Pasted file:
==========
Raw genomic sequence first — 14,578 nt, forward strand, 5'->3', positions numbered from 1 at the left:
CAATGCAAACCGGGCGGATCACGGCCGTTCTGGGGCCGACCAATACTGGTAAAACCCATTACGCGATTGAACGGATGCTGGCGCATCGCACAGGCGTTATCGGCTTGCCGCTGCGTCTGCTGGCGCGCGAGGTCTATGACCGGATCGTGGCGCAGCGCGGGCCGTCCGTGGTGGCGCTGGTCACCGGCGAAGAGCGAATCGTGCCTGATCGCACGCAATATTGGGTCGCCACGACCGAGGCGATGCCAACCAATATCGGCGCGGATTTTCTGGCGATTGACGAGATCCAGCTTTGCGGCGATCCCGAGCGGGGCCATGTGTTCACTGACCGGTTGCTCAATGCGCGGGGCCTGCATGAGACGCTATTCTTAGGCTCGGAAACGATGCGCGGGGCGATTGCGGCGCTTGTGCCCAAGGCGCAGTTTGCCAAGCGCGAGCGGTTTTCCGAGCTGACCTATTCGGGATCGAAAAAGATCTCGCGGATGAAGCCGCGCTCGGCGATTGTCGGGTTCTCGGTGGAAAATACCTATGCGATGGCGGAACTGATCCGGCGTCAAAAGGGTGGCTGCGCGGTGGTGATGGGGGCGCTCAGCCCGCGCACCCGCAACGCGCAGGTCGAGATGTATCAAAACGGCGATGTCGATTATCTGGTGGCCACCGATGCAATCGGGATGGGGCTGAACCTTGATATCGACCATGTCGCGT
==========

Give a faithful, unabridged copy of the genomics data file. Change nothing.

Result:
Raw genomic sequence first — 14,578 nt, forward strand, 5'->3', positions numbered from 1 at the left:
CAATGCAAACCGGGCGGATCACGGCCGTTCTGGGGCCGACCAATACTGGTAAAACCCATTACGCGATTGAACGGATGCTGGCGCATCGCACAGGCGTTATCGGCTTGCCGCTGCGTCTGCTGGCGCGCGAGGTCTATGACCGGATCGTGGCGCAGCGCGGGCCGTCCGTGGTGGCGCTGGTCACCGGCGAAGAGCGAATCGTGCCTGATCGCACGCAATATTGGGTCGCCACGACCGAGGCGATGCCAACCAATATCGGCGCGGATTTTCTGGCGATTGACGAGATCCAGCTTTGCGGCGATCCCGAGCGGGGCCATGTGTTCACTGACCGGTTGCTCAATGCGCGGGGCCTGCATGAGACGCTATTCTTAGGCTCGGAAACGATGCGCGGGGCGATTGCGGCGCTTGTGCCCAAGGCGCAGTTTGCCAAGCGCGAGCGGTTTTCCGAGCTGACCTATTCGGGATCGAAAAAGATCTCGCGGATGAAGCCGCGCTCGGCGATTGTCGGGTTCTCGGTGGAAAATACCTATGCGATGGCGGAACTGATCCGGCGTCAAAAGGGTGGCTGCGCGGTGGTGATGGGGGCGCTCAGCCCGCGCACCCGCAACGCGCAGGTCGAGATGTATCAAAACGGCGATGTCGATTATCTGGTGGCCACCGATGCAATCGGGATGGGGCTGAACCTTGATATCGACCATGTCGCGT